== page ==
It's a story that touches the heart. I share it here because it really hit me as it was one of the first news stories I encountered coming off some time away on the East Coast.  Part of the gift of being away is avoiding the news. Two weeks of vacation and a week of continuing education that was as refreshing as vacation left me feeling restored.  Getting away for an extended amount of time allows you to truly let down, unwind the tightened places of body, soul, and mind. For me, that takes a while.  I find I come back with a more settled and grounded disposition, less thrown or frazzled by the busyness that accompanies the fall. I don’t know how those who only slip away for a day here or there, or take their work with them wherever they go get a break long enough to let down.  Moreover, what about those who are not afforded or cannot afford a break from their work. In some places of the world it’s the law, but here for many it’s a luxury. We tend to define strength by the ability to power through and not stop, but wouldn’t society be better if we all had this yearly reboot?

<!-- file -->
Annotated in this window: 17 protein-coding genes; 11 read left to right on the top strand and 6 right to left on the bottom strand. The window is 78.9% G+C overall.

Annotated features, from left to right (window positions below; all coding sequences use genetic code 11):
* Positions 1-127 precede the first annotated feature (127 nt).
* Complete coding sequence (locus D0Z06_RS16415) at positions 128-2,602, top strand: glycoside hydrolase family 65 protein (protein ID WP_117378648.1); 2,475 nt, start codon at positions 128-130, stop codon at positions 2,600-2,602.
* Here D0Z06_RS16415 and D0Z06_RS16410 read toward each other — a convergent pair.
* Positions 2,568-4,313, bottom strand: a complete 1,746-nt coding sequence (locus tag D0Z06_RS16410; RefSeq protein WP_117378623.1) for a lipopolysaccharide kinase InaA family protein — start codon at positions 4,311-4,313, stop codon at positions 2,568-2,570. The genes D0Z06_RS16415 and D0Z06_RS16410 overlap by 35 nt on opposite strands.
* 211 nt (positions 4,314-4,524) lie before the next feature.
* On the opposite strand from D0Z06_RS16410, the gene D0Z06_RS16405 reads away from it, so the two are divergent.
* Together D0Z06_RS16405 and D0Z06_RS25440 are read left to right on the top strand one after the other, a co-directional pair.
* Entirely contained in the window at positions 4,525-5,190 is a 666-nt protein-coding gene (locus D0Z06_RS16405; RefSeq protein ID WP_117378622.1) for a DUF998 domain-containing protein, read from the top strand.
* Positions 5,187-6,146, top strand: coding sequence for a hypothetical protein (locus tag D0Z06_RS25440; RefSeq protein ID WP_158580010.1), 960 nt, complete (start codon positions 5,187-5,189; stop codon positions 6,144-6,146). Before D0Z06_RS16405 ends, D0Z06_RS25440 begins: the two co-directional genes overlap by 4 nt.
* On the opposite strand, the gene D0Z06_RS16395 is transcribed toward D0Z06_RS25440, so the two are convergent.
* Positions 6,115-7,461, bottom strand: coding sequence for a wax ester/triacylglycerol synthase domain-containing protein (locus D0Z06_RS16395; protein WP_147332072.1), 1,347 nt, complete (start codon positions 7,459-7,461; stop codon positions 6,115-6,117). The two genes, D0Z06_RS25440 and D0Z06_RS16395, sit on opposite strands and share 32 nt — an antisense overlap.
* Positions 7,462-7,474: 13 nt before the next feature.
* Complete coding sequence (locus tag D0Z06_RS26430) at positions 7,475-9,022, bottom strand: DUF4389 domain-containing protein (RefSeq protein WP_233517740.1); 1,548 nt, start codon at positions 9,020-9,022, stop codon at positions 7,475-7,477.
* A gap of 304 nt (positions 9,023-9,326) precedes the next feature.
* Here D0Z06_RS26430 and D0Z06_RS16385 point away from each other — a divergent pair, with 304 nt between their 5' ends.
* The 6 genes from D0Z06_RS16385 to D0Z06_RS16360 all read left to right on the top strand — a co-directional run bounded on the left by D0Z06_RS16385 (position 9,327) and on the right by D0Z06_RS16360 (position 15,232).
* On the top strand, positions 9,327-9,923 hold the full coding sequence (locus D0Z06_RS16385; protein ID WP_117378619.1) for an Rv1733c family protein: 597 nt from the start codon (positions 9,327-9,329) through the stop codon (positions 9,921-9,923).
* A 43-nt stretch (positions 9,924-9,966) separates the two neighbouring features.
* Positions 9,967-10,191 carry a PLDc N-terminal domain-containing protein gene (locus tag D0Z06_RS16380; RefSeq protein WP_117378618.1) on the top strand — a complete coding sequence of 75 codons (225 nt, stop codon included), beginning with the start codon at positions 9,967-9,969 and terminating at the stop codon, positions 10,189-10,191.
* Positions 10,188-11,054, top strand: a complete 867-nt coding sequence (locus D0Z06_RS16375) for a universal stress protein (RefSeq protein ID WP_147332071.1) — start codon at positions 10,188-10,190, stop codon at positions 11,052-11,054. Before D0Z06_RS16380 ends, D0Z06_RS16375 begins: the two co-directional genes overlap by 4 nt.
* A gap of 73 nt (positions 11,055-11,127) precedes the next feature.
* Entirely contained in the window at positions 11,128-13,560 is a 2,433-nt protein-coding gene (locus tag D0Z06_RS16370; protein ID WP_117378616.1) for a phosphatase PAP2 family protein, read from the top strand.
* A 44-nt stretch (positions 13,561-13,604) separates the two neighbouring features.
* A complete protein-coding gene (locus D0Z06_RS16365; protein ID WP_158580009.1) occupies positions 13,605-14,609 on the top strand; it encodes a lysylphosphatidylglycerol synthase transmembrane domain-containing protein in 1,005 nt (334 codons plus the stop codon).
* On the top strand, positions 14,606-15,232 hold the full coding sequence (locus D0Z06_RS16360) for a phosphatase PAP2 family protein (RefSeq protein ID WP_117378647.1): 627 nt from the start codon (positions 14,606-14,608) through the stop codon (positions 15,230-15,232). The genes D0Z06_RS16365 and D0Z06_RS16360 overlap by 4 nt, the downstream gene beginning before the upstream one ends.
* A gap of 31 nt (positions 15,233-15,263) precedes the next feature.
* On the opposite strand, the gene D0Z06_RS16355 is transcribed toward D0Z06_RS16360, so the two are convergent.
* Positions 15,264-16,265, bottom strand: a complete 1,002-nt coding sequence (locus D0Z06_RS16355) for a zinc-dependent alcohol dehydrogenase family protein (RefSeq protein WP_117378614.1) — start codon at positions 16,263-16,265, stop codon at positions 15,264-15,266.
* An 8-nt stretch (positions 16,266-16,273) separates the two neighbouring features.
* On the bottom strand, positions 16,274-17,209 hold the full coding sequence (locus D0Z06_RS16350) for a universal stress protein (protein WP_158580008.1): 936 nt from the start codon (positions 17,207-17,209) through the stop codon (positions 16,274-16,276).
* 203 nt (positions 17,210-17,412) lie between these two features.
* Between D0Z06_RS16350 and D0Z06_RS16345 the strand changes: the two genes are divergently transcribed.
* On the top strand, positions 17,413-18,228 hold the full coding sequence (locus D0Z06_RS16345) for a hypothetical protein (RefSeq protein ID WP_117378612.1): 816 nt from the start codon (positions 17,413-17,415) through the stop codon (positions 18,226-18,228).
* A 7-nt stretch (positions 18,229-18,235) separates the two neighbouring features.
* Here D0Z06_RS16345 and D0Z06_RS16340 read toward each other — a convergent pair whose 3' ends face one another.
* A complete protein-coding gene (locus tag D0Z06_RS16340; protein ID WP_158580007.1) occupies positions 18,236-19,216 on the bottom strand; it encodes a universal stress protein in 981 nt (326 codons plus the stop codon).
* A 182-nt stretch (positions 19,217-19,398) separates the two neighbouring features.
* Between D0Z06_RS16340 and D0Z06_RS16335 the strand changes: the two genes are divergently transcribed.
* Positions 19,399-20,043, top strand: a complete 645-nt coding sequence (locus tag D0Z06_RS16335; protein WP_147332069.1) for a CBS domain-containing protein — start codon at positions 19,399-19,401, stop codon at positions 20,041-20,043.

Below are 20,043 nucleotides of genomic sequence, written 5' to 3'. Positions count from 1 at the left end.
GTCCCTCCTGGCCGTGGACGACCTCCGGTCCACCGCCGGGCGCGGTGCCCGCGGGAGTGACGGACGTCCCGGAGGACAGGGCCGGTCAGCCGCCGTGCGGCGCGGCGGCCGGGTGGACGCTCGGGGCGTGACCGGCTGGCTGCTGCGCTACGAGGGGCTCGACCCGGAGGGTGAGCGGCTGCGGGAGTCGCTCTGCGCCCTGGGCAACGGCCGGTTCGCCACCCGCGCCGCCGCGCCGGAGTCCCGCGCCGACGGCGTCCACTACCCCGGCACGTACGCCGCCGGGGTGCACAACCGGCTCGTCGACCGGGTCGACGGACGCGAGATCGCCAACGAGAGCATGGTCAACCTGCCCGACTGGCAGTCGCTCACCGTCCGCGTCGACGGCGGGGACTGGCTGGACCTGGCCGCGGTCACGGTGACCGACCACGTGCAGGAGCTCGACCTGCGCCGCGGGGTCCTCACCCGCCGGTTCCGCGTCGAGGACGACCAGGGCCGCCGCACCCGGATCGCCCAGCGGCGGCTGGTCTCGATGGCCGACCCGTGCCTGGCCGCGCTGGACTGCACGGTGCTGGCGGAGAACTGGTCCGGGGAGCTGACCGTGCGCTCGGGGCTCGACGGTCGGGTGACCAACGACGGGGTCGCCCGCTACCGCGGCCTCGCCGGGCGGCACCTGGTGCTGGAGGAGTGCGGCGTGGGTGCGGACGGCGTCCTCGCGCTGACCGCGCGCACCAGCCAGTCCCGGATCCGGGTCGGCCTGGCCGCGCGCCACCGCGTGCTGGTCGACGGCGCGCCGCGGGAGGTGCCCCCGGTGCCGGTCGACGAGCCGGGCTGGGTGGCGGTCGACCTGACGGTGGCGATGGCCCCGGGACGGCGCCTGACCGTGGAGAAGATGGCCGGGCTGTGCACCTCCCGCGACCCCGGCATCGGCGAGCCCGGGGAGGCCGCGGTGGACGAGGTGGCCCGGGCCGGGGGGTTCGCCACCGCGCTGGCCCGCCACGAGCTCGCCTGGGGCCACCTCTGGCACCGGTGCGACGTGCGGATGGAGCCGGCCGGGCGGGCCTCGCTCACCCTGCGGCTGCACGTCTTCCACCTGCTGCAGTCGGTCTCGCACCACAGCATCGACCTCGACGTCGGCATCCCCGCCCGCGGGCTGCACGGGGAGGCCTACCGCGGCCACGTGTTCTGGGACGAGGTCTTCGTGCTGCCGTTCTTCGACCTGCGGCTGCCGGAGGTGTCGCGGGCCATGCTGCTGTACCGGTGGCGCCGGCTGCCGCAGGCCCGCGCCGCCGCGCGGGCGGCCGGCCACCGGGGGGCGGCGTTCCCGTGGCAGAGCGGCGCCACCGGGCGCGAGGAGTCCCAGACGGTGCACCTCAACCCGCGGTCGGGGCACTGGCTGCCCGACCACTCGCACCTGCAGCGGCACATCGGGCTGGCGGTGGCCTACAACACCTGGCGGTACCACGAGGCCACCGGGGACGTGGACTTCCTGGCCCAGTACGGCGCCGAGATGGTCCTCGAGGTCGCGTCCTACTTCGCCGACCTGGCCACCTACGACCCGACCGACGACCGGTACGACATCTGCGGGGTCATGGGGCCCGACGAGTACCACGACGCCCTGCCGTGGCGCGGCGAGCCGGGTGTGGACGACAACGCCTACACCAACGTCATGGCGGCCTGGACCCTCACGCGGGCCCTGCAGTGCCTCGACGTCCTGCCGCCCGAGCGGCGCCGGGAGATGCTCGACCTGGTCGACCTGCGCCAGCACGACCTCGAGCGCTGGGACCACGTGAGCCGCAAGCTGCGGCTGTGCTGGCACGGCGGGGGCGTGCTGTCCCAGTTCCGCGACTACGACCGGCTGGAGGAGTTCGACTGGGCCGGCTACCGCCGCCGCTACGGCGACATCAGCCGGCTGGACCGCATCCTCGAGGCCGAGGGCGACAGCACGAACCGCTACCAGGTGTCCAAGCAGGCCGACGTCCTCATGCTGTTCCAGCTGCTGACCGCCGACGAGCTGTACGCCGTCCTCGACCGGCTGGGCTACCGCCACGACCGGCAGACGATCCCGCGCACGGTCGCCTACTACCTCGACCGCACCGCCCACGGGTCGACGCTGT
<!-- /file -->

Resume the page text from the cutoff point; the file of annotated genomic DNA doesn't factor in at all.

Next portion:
I've come to realize there is something else that happens when I go away for a significant amount of time and let down.  Things come up.  When you make room in your life, it is amazing what comes to the surface.  My spiritual director helped me see this after going on pilgrimage once. Finding myself in a funk, she encouraged me to continue to make room in my day for whatever was trying to emerge to surface, but is normally drowned out by daily life.

This time, on our trip home air traffic control delayed the flight because of the smoke from the wildfires.  I could feel myself tense up as I anticipated descending into the hazy skies of California.  Whether it’s because we have a child with asthma or simply because we’re not used to them, having grown up in the Mid-West, the fires always unsettle me.  Something was coming up in me and trying to get my attention. Maybe it’s just me—the firefighters we know seem to get excited at the prospect of being sent out to battle them, and yet even they have noticed the fires have gotten stronger.